Sarah Schuetze






Harvard University Press


Taming the Unruly Results of Antebellum Urban Growth in America’s Largest City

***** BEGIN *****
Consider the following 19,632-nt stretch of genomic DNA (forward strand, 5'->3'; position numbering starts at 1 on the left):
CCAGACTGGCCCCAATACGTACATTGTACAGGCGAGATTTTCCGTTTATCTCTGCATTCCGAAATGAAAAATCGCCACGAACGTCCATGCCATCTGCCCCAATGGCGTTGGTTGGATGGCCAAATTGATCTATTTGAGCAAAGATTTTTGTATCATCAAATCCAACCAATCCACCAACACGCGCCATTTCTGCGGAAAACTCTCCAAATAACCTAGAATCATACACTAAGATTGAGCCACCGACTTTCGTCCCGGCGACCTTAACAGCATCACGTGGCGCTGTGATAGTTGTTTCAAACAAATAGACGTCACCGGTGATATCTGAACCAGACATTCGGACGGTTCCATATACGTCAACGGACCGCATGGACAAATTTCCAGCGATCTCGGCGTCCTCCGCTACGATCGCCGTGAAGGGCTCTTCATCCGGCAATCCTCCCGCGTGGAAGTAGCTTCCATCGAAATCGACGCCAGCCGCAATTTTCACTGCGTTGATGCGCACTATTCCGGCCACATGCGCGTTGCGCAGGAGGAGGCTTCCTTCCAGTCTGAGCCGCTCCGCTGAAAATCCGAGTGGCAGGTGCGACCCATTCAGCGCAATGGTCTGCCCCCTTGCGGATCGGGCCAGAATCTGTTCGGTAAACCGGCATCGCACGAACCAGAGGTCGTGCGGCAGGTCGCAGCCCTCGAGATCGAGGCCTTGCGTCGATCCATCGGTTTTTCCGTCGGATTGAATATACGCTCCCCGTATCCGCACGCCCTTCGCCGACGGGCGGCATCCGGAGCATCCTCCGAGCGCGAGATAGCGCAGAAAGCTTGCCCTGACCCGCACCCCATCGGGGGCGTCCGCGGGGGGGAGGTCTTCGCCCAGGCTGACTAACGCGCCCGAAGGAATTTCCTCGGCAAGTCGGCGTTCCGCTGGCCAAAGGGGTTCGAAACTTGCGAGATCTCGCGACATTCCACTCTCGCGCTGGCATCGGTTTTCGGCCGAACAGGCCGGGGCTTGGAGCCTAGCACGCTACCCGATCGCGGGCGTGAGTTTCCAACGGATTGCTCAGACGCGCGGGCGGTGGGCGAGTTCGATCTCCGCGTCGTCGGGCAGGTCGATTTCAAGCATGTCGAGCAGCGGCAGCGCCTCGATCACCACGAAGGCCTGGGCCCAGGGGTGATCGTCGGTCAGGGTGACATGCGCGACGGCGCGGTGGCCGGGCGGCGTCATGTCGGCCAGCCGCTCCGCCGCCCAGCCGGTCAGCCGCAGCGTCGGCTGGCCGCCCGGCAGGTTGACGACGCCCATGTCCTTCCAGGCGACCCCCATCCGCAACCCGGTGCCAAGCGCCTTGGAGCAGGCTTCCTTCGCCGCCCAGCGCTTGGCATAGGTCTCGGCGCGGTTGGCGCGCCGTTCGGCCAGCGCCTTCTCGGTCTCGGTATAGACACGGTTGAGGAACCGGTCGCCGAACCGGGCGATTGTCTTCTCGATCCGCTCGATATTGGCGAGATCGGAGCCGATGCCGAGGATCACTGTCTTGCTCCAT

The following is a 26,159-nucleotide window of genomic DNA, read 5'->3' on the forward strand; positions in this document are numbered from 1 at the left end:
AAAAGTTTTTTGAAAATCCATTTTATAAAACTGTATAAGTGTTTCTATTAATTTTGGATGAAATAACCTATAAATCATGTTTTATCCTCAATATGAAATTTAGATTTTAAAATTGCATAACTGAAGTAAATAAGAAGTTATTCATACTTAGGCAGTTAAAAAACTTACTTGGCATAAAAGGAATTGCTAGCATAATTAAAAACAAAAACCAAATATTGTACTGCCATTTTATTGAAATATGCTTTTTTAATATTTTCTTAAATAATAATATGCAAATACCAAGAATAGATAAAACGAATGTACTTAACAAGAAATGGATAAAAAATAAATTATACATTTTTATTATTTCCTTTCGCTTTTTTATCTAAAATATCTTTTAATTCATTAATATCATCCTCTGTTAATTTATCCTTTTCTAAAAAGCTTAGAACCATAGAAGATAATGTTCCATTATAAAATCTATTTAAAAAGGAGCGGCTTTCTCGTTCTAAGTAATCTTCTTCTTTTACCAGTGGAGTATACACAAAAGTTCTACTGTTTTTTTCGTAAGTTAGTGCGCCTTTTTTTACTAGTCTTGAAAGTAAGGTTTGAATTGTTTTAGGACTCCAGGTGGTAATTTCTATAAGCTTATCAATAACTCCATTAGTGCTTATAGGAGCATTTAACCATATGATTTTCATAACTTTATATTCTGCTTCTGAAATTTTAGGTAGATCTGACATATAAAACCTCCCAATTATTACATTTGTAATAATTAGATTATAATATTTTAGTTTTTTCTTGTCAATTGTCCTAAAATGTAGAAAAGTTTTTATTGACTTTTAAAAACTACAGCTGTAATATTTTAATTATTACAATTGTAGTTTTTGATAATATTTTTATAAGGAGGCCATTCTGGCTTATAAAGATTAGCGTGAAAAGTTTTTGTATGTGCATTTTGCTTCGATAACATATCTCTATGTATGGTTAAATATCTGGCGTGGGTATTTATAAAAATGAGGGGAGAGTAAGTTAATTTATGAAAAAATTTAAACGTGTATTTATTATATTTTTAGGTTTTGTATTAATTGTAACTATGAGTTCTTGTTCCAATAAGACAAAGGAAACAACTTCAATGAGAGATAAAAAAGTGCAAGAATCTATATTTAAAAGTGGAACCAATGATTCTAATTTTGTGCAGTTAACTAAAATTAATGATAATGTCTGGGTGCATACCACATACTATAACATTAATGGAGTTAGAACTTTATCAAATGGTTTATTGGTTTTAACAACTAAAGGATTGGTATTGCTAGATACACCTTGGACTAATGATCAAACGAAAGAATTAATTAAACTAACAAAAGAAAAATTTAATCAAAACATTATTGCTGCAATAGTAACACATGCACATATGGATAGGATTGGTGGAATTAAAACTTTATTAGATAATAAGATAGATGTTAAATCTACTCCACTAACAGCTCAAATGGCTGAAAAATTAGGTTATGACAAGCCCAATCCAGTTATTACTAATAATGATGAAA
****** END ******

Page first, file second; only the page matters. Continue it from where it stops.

An opening scene in a chapter of Catherine McNeur’s Taming Manhattan depicts a Manhattan resident venturing out for a walk. His efforts were spoiled by “cavorting hogs," unbearable smells, filthy streets where household buckets and chamber pots were emptied, and shanty homes that blocked his passage (6-7). This one story includes many of the unsavory features of New York’s urban landscape in the nineteenth century that McNeur details in her richly researched and lively narrated environmental history of the city. As McNeur’s book demonstrates, New York City’s immense population growth in the nineteenth century made a huge mark on the urban environment. For every person, business, and animal that took up space in Manhattan, more and more waste accumulated, making life in the metropolis unpleasant and dangerous. The city’s policymakers struggled to balance budget with health, and no solution seemed to stay in place for too long. Rather than centering her discussion on particular neighborhoods or policy-makers, McNeur uses the noisome, noxious, and foul aspects of urban New York as signposts for a compelling historiography. For instance, the book includes in-depth looks at the city’s problem with loose dogs and wandering pigs, the massive accumulation of filth and offal in the streets, and the diseased-ridden cows that provided meat and milk to the poor. Each chapter offers a concentrated analysis of these issues in the urban environment, the cause, the effects, and the often-frustrated efforts to resolve them. Thus, Taming Manhattan is in keeping with classic works on untamed urban environments like Carl Bridenbaugh’s Cities in Revolt and Hans Zinsser’s Rats, Lice, and History as well as Emily Cockayne’s more recent Hubbub. And yet her work also attends to both the corrupt and legitimate actions of municipal government to respond to health and sanitation concerns seen in Charles Rosenberg’s landmark The Cholera Years and Simon Finger’s Contagious City. Her vivid descriptions call to mind the visual impact of Eric Sanderson’s Mannahatta. Forming connective threads between the chapters are themes like class, population growth, popular media, “recycling," and cholera. Most of the health and sanitation problems that McNeur addresses in the book especially affected the poor. Poorer neighborhoods tended to be the most populous, meaning there was even more human and animal waste and offal in the streets outside their doors. These neighborhoods were also often left unattended to by municipal efforts to enforce sanitation efforts. As families grew and more people came to New York from all over the world, the conditions for the poor worsened. Popular media such as newspapers and magazines often critiqued and lampooned the city’s unhealthy and unsanitary conditions; thus, these materials are formative to McNeur’s discussion. In many ways, the book is a study of nineteenth-century class and media as well as environmental history. In her study of New York’s urban environment and the strategies to “tame" it or make it more sanitary, McNeur recognizes a pattern: Recurring efforts to make use of the city’s filth. Although she acknowledges the term “recycling" was not used in the nineteenth century, McNeur touches on the many strategies implemented by entrepreneurs and aldermen to make use of the waste products of piggeries, distilleries, and all the humans living in the city. This theme uses familiar language but is not presentist; instead, it provides a glimpse of McNeur’s analytical savvy and voice. Another important topic of discussion in Taming Manhattan is the city’s battle against cholera, a bacterial disease that travels through water and had devastating effects. As McNeur explains, cholera was first introduced to New York in 1832, and it returned periodically throughout the nineteenth century. Municipal efforts to respond to and prevent cholera led to the city’s public health policies, which were key in the story of controlling Manhattan’s health hazards. Cholera played a significant role in politics, health, and daily life, and McNeur’s work is a valuable contribution to the understudied topic. Taming Manhattan traverses the muck and filth of New York City in the nineteenth century when the city’s government was as full of problems as the city’s streets. McNeur shows that toward the end of the period, the local government had increased its power over the “nuisances" that accompanied New York’s urban development and population growth. The establishment and management of Central Park was the pinnacle of this change as it provided the benefit of fresh air and green spaces. McNeur’s book offers a fresh approach to a city with a storied history. Her research was clearly rigorous, yet Taming Manhattan offers narratives and visual images that make it a delight to read. Sarah Schuetze is Visiting Assistant Professor in English at St. Norbert College. She has a PhD in English from the University of Kentucky and researches disease in early American literature.